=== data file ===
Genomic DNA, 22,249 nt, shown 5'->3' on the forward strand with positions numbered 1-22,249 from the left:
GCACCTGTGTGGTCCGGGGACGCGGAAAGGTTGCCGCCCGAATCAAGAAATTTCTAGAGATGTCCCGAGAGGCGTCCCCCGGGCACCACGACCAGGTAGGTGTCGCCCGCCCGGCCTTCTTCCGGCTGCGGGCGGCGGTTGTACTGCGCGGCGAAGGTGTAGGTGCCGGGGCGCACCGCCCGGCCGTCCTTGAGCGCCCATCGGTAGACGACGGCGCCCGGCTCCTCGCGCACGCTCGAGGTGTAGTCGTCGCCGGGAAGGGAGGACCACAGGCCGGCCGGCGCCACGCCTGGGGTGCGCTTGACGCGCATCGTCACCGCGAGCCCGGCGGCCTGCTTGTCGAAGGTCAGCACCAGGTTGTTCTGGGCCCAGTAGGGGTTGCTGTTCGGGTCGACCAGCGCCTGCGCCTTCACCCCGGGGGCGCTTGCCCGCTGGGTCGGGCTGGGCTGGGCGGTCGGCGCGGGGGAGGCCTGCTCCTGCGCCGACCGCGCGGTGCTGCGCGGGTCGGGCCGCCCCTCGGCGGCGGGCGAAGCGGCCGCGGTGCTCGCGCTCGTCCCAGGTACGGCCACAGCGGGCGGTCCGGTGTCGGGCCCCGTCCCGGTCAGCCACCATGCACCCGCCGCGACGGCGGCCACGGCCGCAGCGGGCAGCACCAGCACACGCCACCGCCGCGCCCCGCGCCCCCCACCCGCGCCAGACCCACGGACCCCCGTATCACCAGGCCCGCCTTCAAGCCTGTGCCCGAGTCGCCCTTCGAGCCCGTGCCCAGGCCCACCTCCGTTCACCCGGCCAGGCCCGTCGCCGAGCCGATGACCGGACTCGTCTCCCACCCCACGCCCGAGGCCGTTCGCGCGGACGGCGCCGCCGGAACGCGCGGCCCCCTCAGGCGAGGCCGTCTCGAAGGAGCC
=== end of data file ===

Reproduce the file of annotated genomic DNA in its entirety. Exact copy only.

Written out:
Genomic DNA, 22,249 nt, shown 5'->3' on the forward strand with positions numbered 1-22,249 from the left:
GCACCTGTGTGGTCCGGGGACGCGGAAAGGTTGCCGCCCGAATCAAGAAATTTCTAGAGATGTCCCGAGAGGCGTCCCCCGGGCACCACGACCAGGTAGGTGTCGCCCGCCCGGCCTTCTTCCGGCTGCGGGCGGCGGTTGTACTGCGCGGCGAAGGTGTAGGTGCCGGGGCGCACCGCCCGGCCGTCCTTGAGCGCCCATCGGTAGACGACGGCGCCCGGCTCCTCGCGCACGCTCGAGGTGTAGTCGTCGCCGGGAAGGGAGGACCACAGGCCGGCCGGCGCCACGCCTGGGGTGCGCTTGACGCGCATCGTCACCGCGAGCCCGGCGGCCTGCTTGTCGAAGGTCAGCACCAGGTTGTTCTGGGCCCAGTAGGGGTTGCTGTTCGGGTCGACCAGCGCCTGCGCCTTCACCCCGGGGGCGCTTGCCCGCTGGGTCGGGCTGGGCTGGGCGGTCGGCGCGGGGGAGGCCTGCTCCTGCGCCGACCGCGCGGTGCTGCGCGGGTCGGGCCGCCCCTCGGCGGCGGGCGAAGCGGCCGCGGTGCTCGCGCTCGTCCCAGGTACGGCCACAGCGGGCGGTCCGGTGTCGGGCCCCGTCCCGGTCAGCCACCATGCACCCGCCGCGACGGCGGCCACGGCCGCAGCGGGCAGCACCAGCACACGCCACCGCCGCGCCCCGCGCCCCCCACCCGCGCCAGACCCACGGACCCCCGTATCACCAGGCCCGCCTTCAAGCCTGTGCCCGAGTCGCCCTTCGAGCCCGTGCCCAGGCCCACCTCCGTTCACCCGGCCAGGCCCGTCGCCGAGCCGATGACCGGACTCGTCTCCCACCCCACGCCCGAGGCCGTTCGCGCGGACGGCGCCGCCGGAACGCGCGGCCCCCTCAGGCGAGGCCGTCTCGAAGGAGCC